Safer Homes and N. H. W.

A connected community is a safer community.

On this website there are many suggestions for you, and also, other useful local and general sources of information, advise and handy tips for you. Things like advise on home security and safety, and much more.

If you want to get more actively involved in promoting a safer community in your street then....

Any one interested in being part of Castle Point Neighbourhood Watch

please contact Clive Stewart, Chairman Essex County Neighbourhood Watch Association


Clive Stewart is the Castle Point District Neighbourhood Watch Co-ordinator and he will be in direct contact with you on any Neighbourhood Watch information that relates to Castle Point District. The Essex neighbourhood watch website is which includes a page for Castle point Neighbourhood Watch.

Home Security

Most burglaries are opportunistic, not planned, so they’re easy to prevent:

Lock up

Deadlock doors and close and secure lockable windows if you go out or upstairs. Unlocked UPVC units can be sprung. Keep keys away from doors and windows in a place where they are not visible to anyone looking in, and don’t hide them outside.

Get a strong door with insurance company-approved locks.

Fit an entry viewer and/or a good door chain or door bar. A letterbox cage will prevent lock release or theft via the letterbox. Change locks in new houses so only you have keys. Don't give keys to anyone you do not know well.

The Master Locksmiths Association (MLA) licenses its approved locksmiths through a process of vetting and checking. Visit the MLA website to search for an MLA-approved and registered locksmith.


Visible window locks may deter thieves. Secure easily accessible windows. Draw the curtains in the evening.


Lighting with timers, movement or night sensitive switches on external doors, gardens etc. will deter thieves. Neighbours get used to movement sensors being set off by cats etc. so don’t rely on them alone.

Did you know that leaving an upstairs light on is a much better deterrent than a downstairs light? Burglars can quickly work out that no one is in downstairs, but if someone might be upstairs they will probably not risk it. The majority of burglars do not want to be seen or heard and certainly don’t want a confrontation. Specialist light boxes that flicker like a TV can be purchased quite cheaply and make a good deterrent too.


Keep valuables hidden out of sight and not viewable from windows. Keep jewellery and credit cards secure and house deeds and other important legal documents in banks. Burglars look in ‘safe’ spots such as under mattresses and in shoeboxes and tins. Never keep large amounts of cash at home. Never leave packaging from new valuables such as computers and televisions visible with your general rubbish. Secure bikes by locking them to an immovable object inside a locked shed or garage. If possible, use a property marking service - your local Neighbourhood Policing Team should be able to tell you where you can get property marking from.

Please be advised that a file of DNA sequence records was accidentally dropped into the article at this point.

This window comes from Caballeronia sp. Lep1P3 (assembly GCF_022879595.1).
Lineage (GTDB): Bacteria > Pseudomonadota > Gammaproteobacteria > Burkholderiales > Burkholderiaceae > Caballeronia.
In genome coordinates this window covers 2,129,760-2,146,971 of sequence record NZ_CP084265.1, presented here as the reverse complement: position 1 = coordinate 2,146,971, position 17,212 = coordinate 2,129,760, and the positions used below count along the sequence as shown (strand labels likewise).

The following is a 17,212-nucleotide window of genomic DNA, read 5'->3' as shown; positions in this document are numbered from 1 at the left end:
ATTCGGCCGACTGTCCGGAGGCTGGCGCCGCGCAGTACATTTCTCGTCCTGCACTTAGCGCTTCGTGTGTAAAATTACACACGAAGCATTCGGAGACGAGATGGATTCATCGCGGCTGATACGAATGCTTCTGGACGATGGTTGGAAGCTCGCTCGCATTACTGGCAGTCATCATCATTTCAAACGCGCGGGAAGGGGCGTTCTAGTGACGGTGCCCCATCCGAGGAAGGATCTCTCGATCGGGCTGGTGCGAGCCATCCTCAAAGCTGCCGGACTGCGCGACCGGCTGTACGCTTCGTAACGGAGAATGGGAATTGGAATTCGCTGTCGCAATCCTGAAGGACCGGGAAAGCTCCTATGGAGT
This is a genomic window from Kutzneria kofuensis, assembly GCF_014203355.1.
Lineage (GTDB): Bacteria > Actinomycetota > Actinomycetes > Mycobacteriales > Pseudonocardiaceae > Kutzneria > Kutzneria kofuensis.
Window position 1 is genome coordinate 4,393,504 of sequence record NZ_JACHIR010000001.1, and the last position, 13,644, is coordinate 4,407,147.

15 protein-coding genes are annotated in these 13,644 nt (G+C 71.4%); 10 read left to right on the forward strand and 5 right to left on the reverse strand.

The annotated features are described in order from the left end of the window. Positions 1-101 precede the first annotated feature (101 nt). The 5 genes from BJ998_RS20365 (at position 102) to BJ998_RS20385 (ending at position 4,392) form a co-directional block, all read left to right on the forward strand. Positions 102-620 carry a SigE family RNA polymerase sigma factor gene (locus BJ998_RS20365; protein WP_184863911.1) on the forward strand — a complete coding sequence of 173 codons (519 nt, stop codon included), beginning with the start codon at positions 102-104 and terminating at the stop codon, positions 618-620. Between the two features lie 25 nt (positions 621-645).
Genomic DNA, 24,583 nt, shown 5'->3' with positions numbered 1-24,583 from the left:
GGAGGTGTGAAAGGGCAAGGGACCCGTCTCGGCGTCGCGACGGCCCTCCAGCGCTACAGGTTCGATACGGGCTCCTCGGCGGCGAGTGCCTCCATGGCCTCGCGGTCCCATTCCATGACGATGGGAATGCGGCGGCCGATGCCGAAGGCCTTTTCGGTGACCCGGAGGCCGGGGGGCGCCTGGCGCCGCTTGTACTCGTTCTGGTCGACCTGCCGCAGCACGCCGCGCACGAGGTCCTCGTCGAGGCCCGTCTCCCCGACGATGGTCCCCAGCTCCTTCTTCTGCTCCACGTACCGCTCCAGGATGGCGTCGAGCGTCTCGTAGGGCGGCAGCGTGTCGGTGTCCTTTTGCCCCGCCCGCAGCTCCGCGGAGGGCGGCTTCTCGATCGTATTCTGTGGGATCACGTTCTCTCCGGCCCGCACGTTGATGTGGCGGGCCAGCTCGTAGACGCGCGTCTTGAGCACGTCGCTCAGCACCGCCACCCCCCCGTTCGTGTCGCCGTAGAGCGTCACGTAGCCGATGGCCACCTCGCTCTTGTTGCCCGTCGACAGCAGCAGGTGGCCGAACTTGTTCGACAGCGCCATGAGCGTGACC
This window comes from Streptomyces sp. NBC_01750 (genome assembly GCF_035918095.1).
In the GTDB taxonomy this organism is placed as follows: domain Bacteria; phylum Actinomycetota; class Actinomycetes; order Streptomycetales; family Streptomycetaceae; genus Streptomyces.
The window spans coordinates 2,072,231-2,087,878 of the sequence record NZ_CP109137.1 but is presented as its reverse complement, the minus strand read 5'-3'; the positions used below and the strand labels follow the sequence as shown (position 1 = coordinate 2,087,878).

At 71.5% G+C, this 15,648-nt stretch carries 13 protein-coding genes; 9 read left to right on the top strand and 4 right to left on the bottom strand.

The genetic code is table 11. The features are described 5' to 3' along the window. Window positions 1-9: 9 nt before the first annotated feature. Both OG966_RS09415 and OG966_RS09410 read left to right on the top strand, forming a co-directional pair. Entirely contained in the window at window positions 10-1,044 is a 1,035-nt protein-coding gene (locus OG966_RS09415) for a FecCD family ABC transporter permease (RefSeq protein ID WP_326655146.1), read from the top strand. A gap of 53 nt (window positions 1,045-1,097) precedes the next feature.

It's worth remembering that an expensive car parked on the driveway or outside the house can be a clue that there are valuables inside the house. What more incentive do you need to clear the clutter out of your garage and use it to keep your car?


Visible alarms can deter burglars. Insurance companies, your local Neighbourhood/Home Watch or Crime Prevention Officers can recommend approved local alarm companies who can offer you quotations. Always seek at least three like-for-like quotations before making any decisions, and think carefully before buying any goods or services from cold callers at your door or over the telephone.


These can be routes into homes. Secure yours with lockable gates and good quality fences, with 12 inch/300mm trellising and/or thorny plants. Lock away tools and ladders so thieves can’t use them to access your home. Lock outbuildings. Don’t store valuables in sheds unless well secured, e.g. with anchor bolts for large items, and use electronic shed alarms or padlock alarms to deter thieves.